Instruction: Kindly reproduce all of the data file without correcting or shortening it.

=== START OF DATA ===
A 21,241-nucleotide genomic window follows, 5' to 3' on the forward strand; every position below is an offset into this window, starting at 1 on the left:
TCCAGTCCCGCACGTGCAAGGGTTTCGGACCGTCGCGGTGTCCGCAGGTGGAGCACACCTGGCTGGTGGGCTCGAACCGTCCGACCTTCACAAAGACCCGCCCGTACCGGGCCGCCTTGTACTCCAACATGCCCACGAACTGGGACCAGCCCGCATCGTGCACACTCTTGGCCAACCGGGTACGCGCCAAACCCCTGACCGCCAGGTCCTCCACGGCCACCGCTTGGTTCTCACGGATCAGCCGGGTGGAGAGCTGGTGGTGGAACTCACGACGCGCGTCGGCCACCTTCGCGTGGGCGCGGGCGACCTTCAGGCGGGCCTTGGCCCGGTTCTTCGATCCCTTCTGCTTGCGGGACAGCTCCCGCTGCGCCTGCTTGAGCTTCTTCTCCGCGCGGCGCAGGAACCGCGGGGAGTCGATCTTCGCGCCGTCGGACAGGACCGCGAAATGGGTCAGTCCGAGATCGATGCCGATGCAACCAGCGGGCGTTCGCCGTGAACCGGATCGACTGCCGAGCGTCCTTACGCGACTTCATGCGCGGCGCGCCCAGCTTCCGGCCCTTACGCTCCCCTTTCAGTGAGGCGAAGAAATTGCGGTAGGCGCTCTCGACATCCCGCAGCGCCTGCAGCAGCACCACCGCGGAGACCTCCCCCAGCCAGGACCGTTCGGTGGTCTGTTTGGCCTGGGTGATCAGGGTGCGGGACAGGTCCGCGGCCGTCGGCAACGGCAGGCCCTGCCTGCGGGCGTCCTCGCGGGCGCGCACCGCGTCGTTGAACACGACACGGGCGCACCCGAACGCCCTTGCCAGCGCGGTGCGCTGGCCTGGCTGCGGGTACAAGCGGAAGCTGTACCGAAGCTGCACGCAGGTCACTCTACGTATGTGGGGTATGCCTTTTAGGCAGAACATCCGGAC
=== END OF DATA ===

A 21,241-nucleotide genomic window follows, 5' to 3' on the forward strand; every position below is an offset into this window, starting at 1 on the left:
TCCAGTCCCGCACGTGCAAGGGTTTCGGACCGTCGCGGTGTCCGCAGGTGGAGCACACCTGGCTGGTGGGCTCGAACCGTCCGACCTTCACAAAGACCCGCCCGTACCGGGCCGCCTTGTACTCCAACATGCCCACGAACTGGGACCAGCCCGCATCGTGCACACTCTTGGCCAACCGGGTACGCGCCAAACCCCTGACCGCCAGGTCCTCCACGGCCACCGCTTGGTTCTCACGGATCAGCCGGGTGGAGAGCTGGTGGTGGAACTCACGACGCGCGTCGGCCACCTTCGCGTGGGCGCGGGCGACCTTCAGGCGGGCCTTGGCCCGGTTCTTCGATCCCTTCTGCTTGCGGGACAGCTCCCGCTGCGCCTGCTTGAGCTTCTTCTCCGCGCGGCGCAGGAACCGCGGGGAGTCGATCTTCGCGCCGTCGGACAGGACCGCGAAATGGGTCAGTCCGAGATCGATGCCGATGCAACCAGCGGGCGTTCGCCGTGAACCGGATCGACTGCCGAGCGTCCTTACGCGACTTCATGCGCGGCGCGCCCAGCTTCCGGCCCTTACGCTCCCCTTTCAGTGAGGCGAAGAAATTGCGGTAGGCGCTCTCGACATCCCGCAGCGCCTGCAGCAGCACCACCGCGGAGACCTCCCCCAGCCAGGACCGTTCGGTGGTCTGTTTGGCCTGGGTGATCAGGGTGCGGGACAGGTCCGCGGCCGTCGGCAACGGCAGGCCCTGCCTGCGGGCGTCCTCGCGGGCGCGCACCGCGTCGTTGAACACGACACGGGCGCACCCGAACGCCCTTGCCAGCGCGGTGCGCTGGCCTGGCTGCGGGTACAAGCGGAAGCTGTACCGAAGCTGCACGCAGGTCACTCTACGTATGTGGGGTATGCCTTTTAGGCAGAACATCCGGAC